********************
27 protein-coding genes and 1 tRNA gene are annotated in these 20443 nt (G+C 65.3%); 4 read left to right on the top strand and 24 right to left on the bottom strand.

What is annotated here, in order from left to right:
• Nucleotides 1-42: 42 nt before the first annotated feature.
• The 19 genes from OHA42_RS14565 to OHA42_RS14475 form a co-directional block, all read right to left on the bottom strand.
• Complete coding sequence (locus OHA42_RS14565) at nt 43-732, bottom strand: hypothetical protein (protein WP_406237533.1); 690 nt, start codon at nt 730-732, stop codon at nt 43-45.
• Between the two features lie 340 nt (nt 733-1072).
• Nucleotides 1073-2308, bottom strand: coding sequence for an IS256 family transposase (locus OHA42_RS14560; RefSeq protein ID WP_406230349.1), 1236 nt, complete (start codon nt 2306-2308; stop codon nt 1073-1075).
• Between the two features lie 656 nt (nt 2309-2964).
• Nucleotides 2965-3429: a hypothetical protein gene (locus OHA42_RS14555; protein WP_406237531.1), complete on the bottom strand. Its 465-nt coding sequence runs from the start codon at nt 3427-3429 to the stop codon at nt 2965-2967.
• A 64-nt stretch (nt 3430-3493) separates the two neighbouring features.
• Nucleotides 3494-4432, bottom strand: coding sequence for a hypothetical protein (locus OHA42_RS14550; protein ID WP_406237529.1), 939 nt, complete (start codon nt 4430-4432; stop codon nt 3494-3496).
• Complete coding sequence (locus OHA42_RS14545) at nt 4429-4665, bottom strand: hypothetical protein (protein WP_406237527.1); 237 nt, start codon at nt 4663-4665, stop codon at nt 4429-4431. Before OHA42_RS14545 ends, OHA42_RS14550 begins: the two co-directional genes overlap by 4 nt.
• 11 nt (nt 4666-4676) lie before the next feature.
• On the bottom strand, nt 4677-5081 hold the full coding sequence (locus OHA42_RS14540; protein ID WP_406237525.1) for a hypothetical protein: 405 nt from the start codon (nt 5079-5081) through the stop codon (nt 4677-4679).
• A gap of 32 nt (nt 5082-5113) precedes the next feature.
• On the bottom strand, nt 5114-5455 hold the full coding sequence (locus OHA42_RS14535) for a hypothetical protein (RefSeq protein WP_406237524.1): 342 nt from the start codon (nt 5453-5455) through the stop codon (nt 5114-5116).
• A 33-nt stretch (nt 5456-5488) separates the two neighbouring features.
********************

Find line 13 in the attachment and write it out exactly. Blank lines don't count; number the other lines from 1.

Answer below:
• 11 nt (nt 4666-4676) lie before the next feature.